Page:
A few notes, the slices may not hold together, just squish them back together or place the pieces like a jigsaw on the baking sheet, the pieces will merge during baking. Do not attempt to remove the cookies from the sheet early, they are just too soft. Oh and I implore you to eat them while warm, fudgey and delicious. 

Saturday, 26 April 2014

Arugula (rocket) and walnut pesto

Yes this is not a sweet bake, it's not even a bake. I will explain. Alpha bakes starts again this month and Caroline and Ross are joining forces with Dom of Bellau Kitchen and his random recipe challenge. As a quick aside, go spend a while drooling over the lovely looking food on the blog...

So the letter is 'A' and I was supposed to chose a random book and stab my finger at something beginning with 'A' in the appendix. 

So I let Mark pick the book, yet it was not a book, it was a recipe folder with scraps I have collected. The only thing in it beginning with A was a recipe I grabbed from an American magazine. Hence why the word arugula and not rocket! Still no swaps, that's the rules.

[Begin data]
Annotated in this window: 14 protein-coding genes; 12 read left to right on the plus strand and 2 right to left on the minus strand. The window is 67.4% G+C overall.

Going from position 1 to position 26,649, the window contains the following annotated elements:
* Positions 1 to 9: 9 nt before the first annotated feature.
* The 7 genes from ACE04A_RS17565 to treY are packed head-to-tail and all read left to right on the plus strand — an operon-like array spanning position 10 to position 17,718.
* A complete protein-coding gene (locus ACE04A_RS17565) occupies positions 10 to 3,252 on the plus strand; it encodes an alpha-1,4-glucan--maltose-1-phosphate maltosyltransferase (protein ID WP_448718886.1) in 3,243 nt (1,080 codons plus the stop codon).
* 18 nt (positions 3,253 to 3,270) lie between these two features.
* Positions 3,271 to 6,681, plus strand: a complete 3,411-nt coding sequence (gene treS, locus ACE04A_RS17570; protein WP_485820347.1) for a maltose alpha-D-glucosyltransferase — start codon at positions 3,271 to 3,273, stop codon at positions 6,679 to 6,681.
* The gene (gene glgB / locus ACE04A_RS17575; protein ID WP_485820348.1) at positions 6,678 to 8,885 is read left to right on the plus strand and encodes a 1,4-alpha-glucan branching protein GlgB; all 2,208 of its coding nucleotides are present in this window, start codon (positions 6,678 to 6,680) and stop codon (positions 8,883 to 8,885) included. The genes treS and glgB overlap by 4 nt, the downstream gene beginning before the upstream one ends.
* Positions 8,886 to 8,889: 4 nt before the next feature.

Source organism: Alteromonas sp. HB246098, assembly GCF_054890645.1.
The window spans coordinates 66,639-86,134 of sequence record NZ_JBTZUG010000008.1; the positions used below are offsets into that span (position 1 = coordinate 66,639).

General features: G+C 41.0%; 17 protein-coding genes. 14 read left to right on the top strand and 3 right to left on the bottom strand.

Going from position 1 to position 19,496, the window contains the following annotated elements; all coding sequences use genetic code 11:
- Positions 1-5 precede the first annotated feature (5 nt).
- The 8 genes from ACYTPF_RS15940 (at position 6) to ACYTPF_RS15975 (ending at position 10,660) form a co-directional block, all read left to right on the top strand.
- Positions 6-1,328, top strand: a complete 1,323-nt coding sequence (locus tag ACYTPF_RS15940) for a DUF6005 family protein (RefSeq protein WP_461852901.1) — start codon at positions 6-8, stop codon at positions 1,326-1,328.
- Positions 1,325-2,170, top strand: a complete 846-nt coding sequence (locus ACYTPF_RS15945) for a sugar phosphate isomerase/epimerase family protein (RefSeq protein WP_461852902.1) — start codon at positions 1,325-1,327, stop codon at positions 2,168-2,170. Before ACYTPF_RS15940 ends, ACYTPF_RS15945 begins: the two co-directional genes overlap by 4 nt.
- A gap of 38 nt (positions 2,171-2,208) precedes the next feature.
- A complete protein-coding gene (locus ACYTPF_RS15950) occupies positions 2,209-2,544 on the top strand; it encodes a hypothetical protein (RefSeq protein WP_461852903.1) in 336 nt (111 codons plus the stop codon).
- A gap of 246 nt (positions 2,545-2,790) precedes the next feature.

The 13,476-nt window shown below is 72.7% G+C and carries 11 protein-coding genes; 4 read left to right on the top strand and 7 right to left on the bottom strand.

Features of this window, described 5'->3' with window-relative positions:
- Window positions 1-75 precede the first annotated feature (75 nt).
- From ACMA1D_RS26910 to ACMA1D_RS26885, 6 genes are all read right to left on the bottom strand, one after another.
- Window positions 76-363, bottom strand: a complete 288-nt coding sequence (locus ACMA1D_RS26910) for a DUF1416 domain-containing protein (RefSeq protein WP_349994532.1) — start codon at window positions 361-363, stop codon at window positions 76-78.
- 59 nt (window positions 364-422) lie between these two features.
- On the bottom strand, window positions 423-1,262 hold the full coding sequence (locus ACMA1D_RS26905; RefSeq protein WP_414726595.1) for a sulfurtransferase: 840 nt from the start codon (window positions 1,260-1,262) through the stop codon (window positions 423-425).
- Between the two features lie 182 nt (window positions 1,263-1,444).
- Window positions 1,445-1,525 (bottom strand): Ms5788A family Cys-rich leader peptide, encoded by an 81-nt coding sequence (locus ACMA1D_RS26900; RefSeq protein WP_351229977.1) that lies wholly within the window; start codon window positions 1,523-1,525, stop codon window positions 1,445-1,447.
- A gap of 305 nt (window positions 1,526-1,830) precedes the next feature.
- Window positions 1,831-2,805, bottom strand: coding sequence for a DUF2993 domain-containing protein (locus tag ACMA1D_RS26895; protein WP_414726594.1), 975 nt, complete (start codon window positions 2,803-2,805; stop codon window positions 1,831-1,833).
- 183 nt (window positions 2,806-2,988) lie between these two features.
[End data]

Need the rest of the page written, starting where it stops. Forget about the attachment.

It is an easy easy recipe, 100g rocket, 50g rocket, 50ml olive oil, 50g Parmesan. Blend in a food processor, adding more olive oil if needed or if you like a loose pesto.

I did not add Parmesan as I am not able to eat cheese, I added some nutritional yeast for a sharp salty edge. And to be honest this pesto was declared delicious by Mark so I am happy. 

I have had it in a wrap with chickpeas, kale and avocado, it was lovely. 

Mark has been enjoying it in bagels with roast beef.